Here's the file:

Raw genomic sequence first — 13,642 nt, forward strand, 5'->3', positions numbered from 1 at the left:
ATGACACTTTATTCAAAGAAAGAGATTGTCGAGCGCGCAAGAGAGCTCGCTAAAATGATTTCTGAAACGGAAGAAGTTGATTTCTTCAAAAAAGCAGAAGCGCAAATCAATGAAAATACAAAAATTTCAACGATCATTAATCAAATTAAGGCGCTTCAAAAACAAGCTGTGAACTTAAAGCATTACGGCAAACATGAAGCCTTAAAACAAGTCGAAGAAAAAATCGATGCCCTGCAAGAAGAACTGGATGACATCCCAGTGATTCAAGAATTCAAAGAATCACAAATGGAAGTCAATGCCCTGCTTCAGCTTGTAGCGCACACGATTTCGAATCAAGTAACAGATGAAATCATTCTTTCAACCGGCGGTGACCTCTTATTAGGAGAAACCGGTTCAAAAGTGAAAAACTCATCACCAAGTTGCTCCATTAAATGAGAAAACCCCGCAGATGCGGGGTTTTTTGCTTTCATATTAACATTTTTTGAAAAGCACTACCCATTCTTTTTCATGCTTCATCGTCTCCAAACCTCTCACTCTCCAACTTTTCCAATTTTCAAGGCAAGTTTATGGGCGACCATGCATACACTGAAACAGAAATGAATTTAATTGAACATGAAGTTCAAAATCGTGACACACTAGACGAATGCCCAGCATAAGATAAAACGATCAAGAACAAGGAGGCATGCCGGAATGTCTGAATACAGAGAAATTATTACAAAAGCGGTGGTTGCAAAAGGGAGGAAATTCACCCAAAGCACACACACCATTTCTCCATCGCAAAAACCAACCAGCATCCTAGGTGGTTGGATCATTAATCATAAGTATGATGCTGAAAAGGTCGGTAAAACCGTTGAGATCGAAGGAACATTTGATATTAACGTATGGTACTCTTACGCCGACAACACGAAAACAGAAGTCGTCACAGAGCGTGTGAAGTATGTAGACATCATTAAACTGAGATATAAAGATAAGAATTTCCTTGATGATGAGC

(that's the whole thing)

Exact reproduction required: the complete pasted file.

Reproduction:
Raw genomic sequence first — 13,642 nt, forward strand, 5'->3', positions numbered from 1 at the left:
ATGACACTTTATTCAAAGAAAGAGATTGTCGAGCGCGCAAGAGAGCTCGCTAAAATGATTTCTGAAACGGAAGAAGTTGATTTCTTCAAAAAAGCAGAAGCGCAAATCAATGAAAATACAAAAATTTCAACGATCATTAATCAAATTAAGGCGCTTCAAAAACAAGCTGTGAACTTAAAGCATTACGGCAAACATGAAGCCTTAAAACAAGTCGAAGAAAAAATCGATGCCCTGCAAGAAGAACTGGATGACATCCCAGTGATTCAAGAATTCAAAGAATCACAAATGGAAGTCAATGCCCTGCTTCAGCTTGTAGCGCACACGATTTCGAATCAAGTAACAGATGAAATCATTCTTTCAACCGGCGGTGACCTCTTATTAGGAGAAACCGGTTCAAAAGTGAAAAACTCATCACCAAGTTGCTCCATTAAATGAGAAAACCCCGCAGATGCGGGGTTTTTTGCTTTCATATTAACATTTTTTGAAAAGCACTACCCATTCTTTTTCATGCTTCATCGTCTCCAAACCTCTCACTCTCCAACTTTTCCAATTTTCAAGGCAAGTTTATGGGCGACCATGCATACACTGAAACAGAAATGAATTTAATTGAACATGAAGTTCAAAATCGTGACACACTAGACGAATGCCCAGCATAAGATAAAACGATCAAGAACAAGGAGGCATGCCGGAATGTCTGAATACAGAGAAATTATTACAAAAGCGGTGGTTGCAAAAGGGAGGAAATTCACCCAAAGCACACACACCATTTCTCCATCGCAAAAACCAACCAGCATCCTAGGTGGTTGGATCATTAATCATAAGTATGATGCTGAAAAGGTCGGTAAAACCGTTGAGATCGAAGGAACATTTGATATTAACGTATGGTACTCTTACGCCGACAACACGAAAACAGAAGTCGTCACAGAGCGTGTGAAGTATGTAGACATCATTAAACTGAGATATAAAGATAAGAATTTCCTTGATGATGAGC